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News Briefs, part 2

White House Staff Changes Expected

The Washington Post

It's been nine weeks since White House Chief of Staff Leon E. Panetta said he would move quickly to shake things up.

Then came allegations that he suffered a mild attack of "Clintonitis," which affected his ability to make tough decisions. Then came the distractions of the crime bill and health care reform fights of August. Then came vacation in California this week.

Word now is something may happen after Labor Day - maybe a while after Labor Day.

So far the only official announcement has been that Panetta's longtime aide, Jodie R. Torkelson, is in as head of the White House office of administration, the job vacated by the helicoptering David Watkins.

President Clinton wanted his pal, departing Education Department chief of staff Billy Webster, to take that job. Clinton had called Webster, who was going back home to South Carolina, to ask him to come to the White House.

Webster's coming, but to be head of scheduling and advance. (Peter Scher, now staff director of the Senate Environment and Public Works Committee, said no thanks to that job.) Webster's never done scheduling before but has the reputation of a quick study.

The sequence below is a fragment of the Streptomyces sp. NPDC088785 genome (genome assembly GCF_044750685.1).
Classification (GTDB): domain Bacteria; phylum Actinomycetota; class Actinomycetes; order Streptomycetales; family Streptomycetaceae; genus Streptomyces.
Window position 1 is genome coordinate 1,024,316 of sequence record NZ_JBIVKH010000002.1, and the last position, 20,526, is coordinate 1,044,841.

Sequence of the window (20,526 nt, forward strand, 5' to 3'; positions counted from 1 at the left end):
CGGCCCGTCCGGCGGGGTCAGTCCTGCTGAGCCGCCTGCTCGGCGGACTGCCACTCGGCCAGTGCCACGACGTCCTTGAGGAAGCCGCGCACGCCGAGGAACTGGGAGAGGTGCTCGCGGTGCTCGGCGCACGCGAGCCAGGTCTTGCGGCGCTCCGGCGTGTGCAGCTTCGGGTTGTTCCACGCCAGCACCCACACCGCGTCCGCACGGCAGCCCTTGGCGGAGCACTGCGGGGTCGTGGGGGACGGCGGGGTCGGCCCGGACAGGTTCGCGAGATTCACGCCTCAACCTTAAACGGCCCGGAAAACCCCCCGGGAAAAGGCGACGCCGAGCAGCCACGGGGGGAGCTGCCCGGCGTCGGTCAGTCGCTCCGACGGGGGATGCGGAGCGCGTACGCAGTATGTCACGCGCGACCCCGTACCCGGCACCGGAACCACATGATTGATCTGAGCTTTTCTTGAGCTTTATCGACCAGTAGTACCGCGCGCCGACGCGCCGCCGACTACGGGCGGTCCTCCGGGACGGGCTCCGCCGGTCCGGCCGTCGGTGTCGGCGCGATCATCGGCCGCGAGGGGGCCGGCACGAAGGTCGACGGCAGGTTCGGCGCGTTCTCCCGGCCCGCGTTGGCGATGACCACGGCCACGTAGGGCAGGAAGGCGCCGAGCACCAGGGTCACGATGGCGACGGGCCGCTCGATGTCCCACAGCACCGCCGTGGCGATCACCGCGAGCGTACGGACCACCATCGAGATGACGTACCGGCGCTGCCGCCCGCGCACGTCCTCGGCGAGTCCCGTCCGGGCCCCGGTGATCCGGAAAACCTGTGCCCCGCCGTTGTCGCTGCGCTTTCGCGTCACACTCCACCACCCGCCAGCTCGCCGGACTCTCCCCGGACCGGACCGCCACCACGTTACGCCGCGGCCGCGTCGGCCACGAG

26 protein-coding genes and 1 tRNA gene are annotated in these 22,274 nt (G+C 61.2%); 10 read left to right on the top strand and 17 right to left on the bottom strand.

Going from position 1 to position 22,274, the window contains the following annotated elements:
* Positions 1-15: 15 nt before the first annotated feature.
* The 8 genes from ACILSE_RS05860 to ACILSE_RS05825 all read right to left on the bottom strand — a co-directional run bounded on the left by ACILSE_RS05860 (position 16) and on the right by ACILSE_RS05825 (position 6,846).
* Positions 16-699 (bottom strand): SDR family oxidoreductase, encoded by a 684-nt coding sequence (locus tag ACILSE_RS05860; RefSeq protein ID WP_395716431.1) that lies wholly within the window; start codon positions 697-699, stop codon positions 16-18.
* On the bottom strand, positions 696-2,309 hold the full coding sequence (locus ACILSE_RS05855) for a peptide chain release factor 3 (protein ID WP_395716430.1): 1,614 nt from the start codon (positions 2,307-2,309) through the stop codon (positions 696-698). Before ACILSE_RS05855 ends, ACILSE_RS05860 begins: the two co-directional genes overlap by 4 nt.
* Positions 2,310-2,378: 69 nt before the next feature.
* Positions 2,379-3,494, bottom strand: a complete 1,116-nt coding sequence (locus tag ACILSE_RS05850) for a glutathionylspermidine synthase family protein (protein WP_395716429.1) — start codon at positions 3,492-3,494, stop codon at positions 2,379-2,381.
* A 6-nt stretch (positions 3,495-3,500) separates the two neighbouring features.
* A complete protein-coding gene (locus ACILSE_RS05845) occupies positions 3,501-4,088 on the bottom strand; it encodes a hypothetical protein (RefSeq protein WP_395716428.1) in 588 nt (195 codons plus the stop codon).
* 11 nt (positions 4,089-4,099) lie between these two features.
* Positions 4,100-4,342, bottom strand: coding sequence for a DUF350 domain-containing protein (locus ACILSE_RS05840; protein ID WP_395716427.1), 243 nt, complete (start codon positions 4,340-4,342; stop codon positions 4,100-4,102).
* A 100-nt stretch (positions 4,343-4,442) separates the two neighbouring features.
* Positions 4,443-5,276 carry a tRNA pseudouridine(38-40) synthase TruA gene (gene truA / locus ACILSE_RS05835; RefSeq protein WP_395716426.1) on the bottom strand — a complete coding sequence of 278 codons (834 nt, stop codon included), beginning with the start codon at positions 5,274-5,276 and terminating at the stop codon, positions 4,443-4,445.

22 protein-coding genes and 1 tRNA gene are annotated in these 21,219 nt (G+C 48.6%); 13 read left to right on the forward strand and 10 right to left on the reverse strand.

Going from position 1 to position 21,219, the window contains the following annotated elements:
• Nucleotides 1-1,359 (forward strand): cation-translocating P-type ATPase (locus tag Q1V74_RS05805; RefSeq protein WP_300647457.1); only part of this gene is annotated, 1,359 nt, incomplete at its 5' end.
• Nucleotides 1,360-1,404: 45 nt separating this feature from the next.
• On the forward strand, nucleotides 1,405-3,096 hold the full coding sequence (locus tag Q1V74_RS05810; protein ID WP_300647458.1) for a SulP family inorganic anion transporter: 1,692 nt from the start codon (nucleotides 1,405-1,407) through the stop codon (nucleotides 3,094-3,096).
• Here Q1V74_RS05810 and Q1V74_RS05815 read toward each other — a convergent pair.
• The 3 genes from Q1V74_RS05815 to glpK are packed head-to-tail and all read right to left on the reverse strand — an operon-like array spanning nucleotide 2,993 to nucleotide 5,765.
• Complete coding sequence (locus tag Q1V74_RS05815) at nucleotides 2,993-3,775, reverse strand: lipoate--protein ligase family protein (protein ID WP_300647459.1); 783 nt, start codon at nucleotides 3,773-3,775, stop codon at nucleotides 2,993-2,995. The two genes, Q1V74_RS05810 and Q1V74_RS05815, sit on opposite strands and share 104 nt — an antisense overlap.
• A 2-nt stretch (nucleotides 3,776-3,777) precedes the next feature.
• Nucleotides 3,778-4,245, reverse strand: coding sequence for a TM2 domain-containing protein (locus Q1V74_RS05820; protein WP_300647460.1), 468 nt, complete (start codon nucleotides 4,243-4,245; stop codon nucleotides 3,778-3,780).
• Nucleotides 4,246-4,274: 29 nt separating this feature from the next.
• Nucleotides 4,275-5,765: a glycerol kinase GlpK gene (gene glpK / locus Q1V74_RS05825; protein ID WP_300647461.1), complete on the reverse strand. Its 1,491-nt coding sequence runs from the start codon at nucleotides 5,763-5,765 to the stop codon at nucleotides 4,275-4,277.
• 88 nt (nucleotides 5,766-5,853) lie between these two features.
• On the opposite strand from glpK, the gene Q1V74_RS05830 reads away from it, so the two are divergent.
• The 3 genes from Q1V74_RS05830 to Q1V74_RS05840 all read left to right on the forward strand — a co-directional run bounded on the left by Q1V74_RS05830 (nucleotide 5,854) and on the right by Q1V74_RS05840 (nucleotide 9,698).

Japan to Commit $1 Billion To Peace Initiative

Los Angeles Times

Prime Minister Tomiichi Murayama formally announced Wednesday that Japan - to "face squarely" its "acts of aggression" and colonialism - will commit $1 billion over the next 10 years to a "peace, friendship and exchange initiative."

The program will be launched in 1995, the 50th anniversary of Japan's defeat in World War II. It will seek to overcome the "pain" of the past and "clear up the future of the Asia-Pacific," he said in a statement read to reporters by Chief Cabinet Secretary Kozo Igarashi.

But the effort, at present, amounts to more of a compendium of hopes than a program of action.

Apart from the $1 billion commitment, the announcement said only that historical research by Japanese and foreign scholars, exchanges and support of international pushes for the advancement of women - including vocational training centers - would be carried out. No specifics were offered.

Igarashi repeated the government's position that all claims against Japan from its former enemies have been settled by peace treaties. He also said no official payments would be made to individuals.